On Wed, May 11, 2011 at 16:55, Alex Karasulu <firstname.lastname@example.org
> On Wed, May 11, 2011 at 5:14 PM, Guillaume Nodet <email@example.com
>> On Wed, May 11, 2011 at 15:42, Alex Karasulu <firstname.lastname@example.org
>> > Thanks Guillaume for your thoughts. Responding in this post to both of
>> > you
>> > in line ...
>> > On Wed, May 11, 2011 at 12:19 PM, Emmanuel Lecharny
>> > <email@example.com
>> > wrote:
>> >> On 5/11/11 10:47 AM, Guillaume Nodet wrote:
> SNIP ...
>> > By "hide the OSGi stuff", do you mean embed the OSGi container in the
>> > application?
>> Looking at the current api, an average user that does not use OSGi
>> won't see the fact that an embedded Felix is launched and it has no
>> access to it anyway, so that's what I mean by hidden.
> The goal was not to grant programatic access to the OSGi container. The goal
> was to just expose a directory where the user can drop bundles and on
> startup they would be used to extend the codec.
> SNIP ..
>> >>> that you export the slf4j pacakge in version 1.6.0 from the system
>> >>> bundle. What if a user start using a [1.6.1,2) range when importing
>> >>> that package ?
>> > Do you mean to say the user, writes and added a new bundle for an
>> > extension,
>> > and the extension bundle depends on slf4j 1.6.1 for example?
> Agreed if a bundle supplying the 1.6.1 SLF4J API is not provided we'll get
> an exception from the container. However if the 1.6.1 API is provided in the
> bundle loading directory it should work just fine.
> However this is not that realistic of a situation because users that are
> going to use the LDAP API in this standalone scenario to extend it will have
> to use a specific version of the LDAP API and develop their
> extensions/plugins according those dependencies. Let's step through the
> 1). The user of the API wants to extend the codec in the LDAP API to handle
> the encoding and decoding of Foo extended operations present specifically in
> Bar LDAP server.
> 2). User creates a Maven project to create the Foo extended operation codec
> plugin including the dependency for the LDAP API version they're working
> with. Naturally they would use the SLF4J API dependency that the LDAP API
> version uses.
> In this case the aforementioned scenario does not result. The plugin for the
> Foo codec extension bundle would naturally have to follow the dependencies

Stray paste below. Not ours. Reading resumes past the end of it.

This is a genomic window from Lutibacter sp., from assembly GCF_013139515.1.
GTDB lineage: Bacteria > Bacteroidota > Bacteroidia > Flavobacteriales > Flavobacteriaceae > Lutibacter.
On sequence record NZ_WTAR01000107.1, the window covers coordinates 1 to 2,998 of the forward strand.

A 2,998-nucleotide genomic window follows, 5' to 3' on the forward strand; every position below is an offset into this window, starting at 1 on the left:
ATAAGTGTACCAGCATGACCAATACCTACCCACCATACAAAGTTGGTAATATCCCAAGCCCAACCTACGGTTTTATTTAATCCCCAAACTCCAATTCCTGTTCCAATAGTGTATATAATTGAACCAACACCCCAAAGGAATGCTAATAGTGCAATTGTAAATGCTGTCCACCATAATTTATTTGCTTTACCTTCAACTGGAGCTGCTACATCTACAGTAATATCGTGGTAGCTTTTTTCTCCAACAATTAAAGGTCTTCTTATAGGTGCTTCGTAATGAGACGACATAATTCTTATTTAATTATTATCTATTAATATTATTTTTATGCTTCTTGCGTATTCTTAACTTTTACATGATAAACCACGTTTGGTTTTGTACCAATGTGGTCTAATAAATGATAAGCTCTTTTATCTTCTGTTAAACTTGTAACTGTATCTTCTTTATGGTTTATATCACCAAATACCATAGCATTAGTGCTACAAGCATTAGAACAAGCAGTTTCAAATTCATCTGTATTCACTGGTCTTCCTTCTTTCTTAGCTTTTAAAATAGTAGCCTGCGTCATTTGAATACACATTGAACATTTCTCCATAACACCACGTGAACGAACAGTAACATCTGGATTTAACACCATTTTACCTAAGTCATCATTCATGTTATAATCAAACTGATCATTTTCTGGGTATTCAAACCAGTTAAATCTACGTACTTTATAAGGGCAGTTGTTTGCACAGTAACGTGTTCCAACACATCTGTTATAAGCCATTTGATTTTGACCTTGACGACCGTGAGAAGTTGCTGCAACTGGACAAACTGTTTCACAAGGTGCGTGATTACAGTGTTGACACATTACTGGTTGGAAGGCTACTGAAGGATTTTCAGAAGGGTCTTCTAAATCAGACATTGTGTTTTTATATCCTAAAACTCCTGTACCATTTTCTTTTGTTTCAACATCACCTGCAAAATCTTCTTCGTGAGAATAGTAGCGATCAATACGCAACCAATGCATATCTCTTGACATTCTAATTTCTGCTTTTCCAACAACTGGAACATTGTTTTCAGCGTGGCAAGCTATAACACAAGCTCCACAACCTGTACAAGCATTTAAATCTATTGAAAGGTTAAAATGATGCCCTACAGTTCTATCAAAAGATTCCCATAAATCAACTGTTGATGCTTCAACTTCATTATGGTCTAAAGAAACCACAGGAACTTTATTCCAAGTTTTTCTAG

> used by the LDAP API.
>> > Again do you [Guillaume] mean embedding a OSGi container when you say
>> > hiding?
>> Yes, embedding but not giving the user access to it.
> OK I see, we do not intend to give the user access to the container. Is
> there some reason why you think we should grant user access to the
>> Other possible problems are that OSGi does not work in some
>> environments like Google App Engine for example, because it needs
>> access to the file system.
> Good point. This might be a good reason to just avoid using OSGi here.
>> I'm quite sure I haven't fully grasped what the use case is (i.e. when
>> / how / who will people develop and use those bundles / extensions),
>> but a simple URLClassLoader would look like a way easier solution to
>> me when not in OSGi. If that cause problem, you could always say:
>> well, OSGi solves those problems so you should use it and the code is
>> able to leverage it.
> This decision is really about a tradeoff. The codec needs the ability to
> allow users to extend it to handle new extended req/resp pairs and controls.
> The server and studio exist in OSGi environments where there's no problem
> with using OSGi bundles for the modularity mechanism. Plus when used in
> these two scenarios, the LDAP API extensions can be dynamically loaded,
> unloaded and/or have new versions loaded, and this is a capability is
> The tradeoff problem appears when the LDAP API is used standalone outside of
> these environments in a client application or with some command line tool
> for ldap clients. So having OSGi bundles for codec extensions, how do we
> re-use those extensions in the standalone scenario?
> The simple class loading mechanism should work just fine with the plugin
> bundles defaulting to regular jars, and this is how the standalone version
> of the codec factory can work while the OSGi version can be used in the
> ApacheDS and Studio use cases.
> I'm starting to think the classloader based mechanism might be best for
> standalone usage.
>> I guess I'm just missing the use cases to understand that this could
>> be a good solution, as I don't even see where the bundles loaded are
>> used at all
> The plugin bundles do not contain any services. The activators of the plugin
> bundles simply register classes in the plugin bundle with the main service
> exported by the host application: the codec factory service.
> Looking at this big fat mess a good rule of thumb is starting to emerge:
> Do not embed OSGi containers in APIs, because you cannot be sure of the
> environments in which that API will be used.
> The best way to proceed would be to expose a means
> to programmatically register new extension components with the API, and
> leave the mechanism to load and register the plugin components outside the
> API to be handled by some other component.